From being a class officer, one of the things I gained the most from was just watching the university as it transitioned through the years. At the last Reunion, a bunch of people came back and it’s like “I haven’t seen this in forever, and it’s totally different! Totally different.” To watch the university go through its metamorphosis—because it’s always changing, always evolving. Being close to it, it still remains a home away from home. That was helpful for me.

You’ve also joined the board of CACO, right? How has that role been different from the role of class president?

From an overarching standpoint, CACO is a little bit different. As a class officer, you’re concerned about your class activities, As CACO, you’re concerned about all alumni and alumni experiences. So it’s a little bit different tying all things together. That’s what I see as the main difference.

And how are they similar?

They’re similar in that, at the end, it’s all about connecting people, connecting alumni with Cornell. That’s the end result, the purpose, to get alumni engaged with Cornell, and for whatever reason; it could be nostalgia, to connect with old friends, or networking purposes! All of that is fair game, and all of that is the goal.

If someone’s on the fence, what would you advise them to do if they’re thinking about becoming more engaged?

I would advise them to absolutely get involved. The great thing is, there’re different ways to get involved, there’re different time commitments. If you can only spend a little bit of time, there’s a number of different roles that you can serve in to do that. One of the other things that was really great, and kind of dovetailed back into my learning stuff outside the classroom, was the alumni organizations also give you the opportunity to do things outside of your field, your field of study or your occupation. You know, you can help with the class website—I’m not a website designer! But now I want to see what these kids got going on on TikTok! You get to work with that, and the university does an excellent job of providing the framework and the resources for the alumni organizations. They do a phenomenal job.

Do you see a through line from your undergraduate leadership activities to your alumni leadership activities?

I think so. Part of it is that, when you’re engaged, you tend to stay engaged. As an undergrad, if you’re engaged, then more than likely, you’ll be engaged as an alum. It doesn’t necessarily have to be linear, like “if you did this thing, you’re going to do this.” But it’s just the whole point of engaging.

You spoke about 16-year-old Carlton, about 17-year-old Carlton. How did you come to be XX-year-old Carlton? Who were your mentors, who did you look up to?

That’s interesting! A couple of people: Ray Dalton was instrumental in helping me navigate from 16, 17-year-old Carlton to young adult. My frat brothers did a lot in terms of having gone before and saying, you’re doing this, this is great, you can do this. I can see that progression. And then what my wife will tell you is that she is the answer to everything, so everything was her!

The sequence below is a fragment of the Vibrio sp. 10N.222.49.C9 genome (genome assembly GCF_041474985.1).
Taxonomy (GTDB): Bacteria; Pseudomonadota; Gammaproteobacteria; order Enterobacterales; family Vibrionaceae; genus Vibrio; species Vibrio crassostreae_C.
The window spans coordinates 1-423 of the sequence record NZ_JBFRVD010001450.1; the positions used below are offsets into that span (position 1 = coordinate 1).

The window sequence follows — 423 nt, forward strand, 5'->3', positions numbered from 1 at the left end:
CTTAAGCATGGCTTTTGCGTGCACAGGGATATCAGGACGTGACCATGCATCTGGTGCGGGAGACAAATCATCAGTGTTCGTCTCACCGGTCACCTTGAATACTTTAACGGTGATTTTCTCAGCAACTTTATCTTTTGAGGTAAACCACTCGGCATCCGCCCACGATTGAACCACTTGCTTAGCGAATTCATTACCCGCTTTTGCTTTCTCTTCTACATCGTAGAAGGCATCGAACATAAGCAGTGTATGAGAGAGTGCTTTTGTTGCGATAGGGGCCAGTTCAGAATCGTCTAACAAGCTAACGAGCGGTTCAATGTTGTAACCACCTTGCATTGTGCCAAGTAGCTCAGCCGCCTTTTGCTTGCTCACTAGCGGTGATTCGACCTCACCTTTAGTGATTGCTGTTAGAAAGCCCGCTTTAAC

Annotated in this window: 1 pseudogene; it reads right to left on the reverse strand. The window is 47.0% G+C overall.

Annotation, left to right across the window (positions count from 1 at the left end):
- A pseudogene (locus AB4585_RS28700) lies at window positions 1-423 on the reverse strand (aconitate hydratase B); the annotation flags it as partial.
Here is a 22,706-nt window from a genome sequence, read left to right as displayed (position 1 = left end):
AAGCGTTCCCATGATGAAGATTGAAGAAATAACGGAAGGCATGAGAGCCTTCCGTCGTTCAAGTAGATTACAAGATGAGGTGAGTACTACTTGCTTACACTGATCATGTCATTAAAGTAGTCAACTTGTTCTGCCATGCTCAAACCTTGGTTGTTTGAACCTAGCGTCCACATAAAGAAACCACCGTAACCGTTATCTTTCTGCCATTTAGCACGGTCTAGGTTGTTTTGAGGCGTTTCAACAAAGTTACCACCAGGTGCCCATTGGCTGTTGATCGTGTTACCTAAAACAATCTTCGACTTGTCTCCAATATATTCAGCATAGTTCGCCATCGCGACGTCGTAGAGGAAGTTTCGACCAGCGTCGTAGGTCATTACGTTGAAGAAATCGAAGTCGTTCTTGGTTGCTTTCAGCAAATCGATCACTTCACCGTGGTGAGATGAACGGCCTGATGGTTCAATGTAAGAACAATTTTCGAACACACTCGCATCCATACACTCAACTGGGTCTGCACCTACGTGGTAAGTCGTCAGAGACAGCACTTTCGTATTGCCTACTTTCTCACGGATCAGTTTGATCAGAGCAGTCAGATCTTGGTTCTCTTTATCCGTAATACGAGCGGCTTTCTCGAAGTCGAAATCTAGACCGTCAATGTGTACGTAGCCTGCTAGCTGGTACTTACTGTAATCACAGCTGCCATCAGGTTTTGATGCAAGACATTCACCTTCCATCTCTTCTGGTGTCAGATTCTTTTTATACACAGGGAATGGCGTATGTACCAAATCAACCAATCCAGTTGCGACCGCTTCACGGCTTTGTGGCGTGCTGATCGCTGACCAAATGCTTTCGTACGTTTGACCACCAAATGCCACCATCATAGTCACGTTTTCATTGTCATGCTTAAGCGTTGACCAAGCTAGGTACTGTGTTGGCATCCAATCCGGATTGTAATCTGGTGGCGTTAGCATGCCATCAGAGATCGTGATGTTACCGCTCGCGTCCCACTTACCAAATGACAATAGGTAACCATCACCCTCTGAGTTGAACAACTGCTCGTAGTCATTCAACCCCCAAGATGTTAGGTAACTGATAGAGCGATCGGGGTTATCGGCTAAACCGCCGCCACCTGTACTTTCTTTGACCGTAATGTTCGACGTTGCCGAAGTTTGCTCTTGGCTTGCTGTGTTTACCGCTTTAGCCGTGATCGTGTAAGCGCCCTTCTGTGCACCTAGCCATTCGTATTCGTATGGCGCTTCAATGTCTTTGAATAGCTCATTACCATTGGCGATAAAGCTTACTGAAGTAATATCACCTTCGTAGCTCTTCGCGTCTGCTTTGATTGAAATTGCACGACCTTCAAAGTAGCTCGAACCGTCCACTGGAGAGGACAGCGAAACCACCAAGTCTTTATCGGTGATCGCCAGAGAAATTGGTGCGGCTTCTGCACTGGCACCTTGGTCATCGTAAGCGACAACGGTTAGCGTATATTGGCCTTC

Any final words or thoughts about your time at Cornell? Or advice for new grad.

I don’t want to be myopic, like everything was great. Cornell was hard, it was tough. But it was tough in the way that a boot camp is tough. It’s hard, but you come out better and stronger. So I don’t want make any misrepresentations. It was hard! There were some things that weren’t fair. But what I loved about it was there were people there as support systems. We had the ability to try to address those things. That was a key thing for me, just in life.

When I look at now, as 47-year-old Carlton, looking at these kids, I see the product that Cornell has put forth, there’s a toughness. I’m trying to find a better word than that. But Cornell is kind of like a crucible of fire. You can tell someone that’s come out of it. You’re tempered. You’re ready for anything. And I think that’s one of the things that’s a gift and a curse! Not everybody can do that. But those that can, really benefit from it. I say all that to say that coming back, a lot of times when people go through that, they look back at it less nostalgically than I did. But as you get further from it, you see the benefits of it. I would say not to let that [challenge] dissuade someone. I look at it a lot as how, as a Black man, I look at America. I love America, right? But it doesn’t necessarily always love me. It doesn’t mean I haven’t had opportunities. But at the same time, there’s been some things! I might be getting too deep, but I think that has been always my thing.

Last thing, take full advantage of all the opportunities that the university has, particularly because college life is very short. It’s a short timeframe, the university has a ton of resources, and take advantage of all the things you can, all the things you want to. The only reservations I’ve had about my time is that I didn’t do the semester abroad, or that kind of thing. When I look back and say, “I could have gone to the planetarium more”—so that’s what I’ll say!